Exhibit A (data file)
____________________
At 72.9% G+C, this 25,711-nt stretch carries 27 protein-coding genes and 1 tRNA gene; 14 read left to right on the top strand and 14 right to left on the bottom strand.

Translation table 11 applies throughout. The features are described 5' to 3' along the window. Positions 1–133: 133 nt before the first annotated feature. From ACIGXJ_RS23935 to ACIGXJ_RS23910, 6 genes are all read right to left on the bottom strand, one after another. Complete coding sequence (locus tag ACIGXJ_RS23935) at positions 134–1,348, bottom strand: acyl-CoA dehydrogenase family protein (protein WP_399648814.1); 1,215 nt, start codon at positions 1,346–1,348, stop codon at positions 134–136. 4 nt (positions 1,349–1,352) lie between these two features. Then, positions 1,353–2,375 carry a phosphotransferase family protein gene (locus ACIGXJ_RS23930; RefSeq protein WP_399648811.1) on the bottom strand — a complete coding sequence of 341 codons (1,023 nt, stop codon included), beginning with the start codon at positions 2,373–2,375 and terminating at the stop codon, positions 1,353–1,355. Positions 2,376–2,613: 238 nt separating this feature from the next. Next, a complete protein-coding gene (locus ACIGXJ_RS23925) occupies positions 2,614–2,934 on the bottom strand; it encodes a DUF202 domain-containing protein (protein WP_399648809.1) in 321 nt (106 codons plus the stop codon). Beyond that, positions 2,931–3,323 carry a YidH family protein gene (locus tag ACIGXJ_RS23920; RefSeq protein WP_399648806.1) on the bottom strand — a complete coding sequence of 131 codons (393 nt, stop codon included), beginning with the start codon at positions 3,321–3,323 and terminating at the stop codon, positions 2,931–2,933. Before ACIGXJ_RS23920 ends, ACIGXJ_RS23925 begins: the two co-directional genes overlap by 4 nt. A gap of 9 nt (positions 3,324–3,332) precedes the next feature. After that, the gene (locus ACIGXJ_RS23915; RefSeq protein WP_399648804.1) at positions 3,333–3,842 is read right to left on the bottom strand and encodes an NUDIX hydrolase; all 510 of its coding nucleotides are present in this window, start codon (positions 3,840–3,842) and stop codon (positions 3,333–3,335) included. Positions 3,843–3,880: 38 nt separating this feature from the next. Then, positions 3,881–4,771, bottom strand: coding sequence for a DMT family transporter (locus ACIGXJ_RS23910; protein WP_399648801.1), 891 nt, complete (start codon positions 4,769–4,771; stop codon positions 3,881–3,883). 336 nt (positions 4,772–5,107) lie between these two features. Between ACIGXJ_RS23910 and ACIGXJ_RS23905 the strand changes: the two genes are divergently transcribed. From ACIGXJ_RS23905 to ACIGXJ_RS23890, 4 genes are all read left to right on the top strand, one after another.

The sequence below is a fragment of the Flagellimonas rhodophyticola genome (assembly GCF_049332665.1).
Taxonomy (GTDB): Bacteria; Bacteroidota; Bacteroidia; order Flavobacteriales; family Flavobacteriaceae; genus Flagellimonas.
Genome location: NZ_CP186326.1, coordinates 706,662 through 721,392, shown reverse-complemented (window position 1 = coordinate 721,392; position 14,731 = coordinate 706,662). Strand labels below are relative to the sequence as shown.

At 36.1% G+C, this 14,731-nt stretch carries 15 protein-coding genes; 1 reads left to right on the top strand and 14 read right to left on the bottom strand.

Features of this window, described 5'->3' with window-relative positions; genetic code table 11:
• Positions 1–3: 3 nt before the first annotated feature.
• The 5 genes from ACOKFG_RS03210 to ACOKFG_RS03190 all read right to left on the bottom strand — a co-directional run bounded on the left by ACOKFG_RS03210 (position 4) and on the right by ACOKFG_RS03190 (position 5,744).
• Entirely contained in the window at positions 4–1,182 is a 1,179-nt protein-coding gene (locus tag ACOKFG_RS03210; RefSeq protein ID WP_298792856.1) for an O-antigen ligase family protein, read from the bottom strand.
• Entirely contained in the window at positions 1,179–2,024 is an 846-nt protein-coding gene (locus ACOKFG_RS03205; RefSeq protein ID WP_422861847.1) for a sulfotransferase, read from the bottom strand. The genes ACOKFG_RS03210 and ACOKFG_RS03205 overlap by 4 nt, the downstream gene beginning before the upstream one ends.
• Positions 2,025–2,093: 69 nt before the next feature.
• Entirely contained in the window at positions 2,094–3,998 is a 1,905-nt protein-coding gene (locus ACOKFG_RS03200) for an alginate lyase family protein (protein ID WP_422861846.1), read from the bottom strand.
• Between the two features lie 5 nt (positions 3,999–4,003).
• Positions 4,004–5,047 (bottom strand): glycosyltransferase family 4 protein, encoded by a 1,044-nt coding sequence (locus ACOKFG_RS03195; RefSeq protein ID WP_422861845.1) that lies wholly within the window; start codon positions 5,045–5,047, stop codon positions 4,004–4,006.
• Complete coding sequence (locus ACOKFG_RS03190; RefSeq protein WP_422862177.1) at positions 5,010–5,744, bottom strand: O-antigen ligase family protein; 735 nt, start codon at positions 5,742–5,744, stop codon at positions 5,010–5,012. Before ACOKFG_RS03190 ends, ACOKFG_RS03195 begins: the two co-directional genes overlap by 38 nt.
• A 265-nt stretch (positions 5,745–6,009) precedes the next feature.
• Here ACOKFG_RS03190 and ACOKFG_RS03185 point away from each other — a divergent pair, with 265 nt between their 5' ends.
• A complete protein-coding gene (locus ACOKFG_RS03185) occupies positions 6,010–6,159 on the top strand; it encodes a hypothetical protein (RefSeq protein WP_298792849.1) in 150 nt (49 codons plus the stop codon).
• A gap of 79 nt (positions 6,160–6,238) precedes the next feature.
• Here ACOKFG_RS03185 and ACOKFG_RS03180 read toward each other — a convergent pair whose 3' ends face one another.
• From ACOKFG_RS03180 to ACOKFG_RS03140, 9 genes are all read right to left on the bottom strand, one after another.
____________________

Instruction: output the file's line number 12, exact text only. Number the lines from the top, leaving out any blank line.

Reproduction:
• Positions 2,025–2,093: 69 nt before the next feature.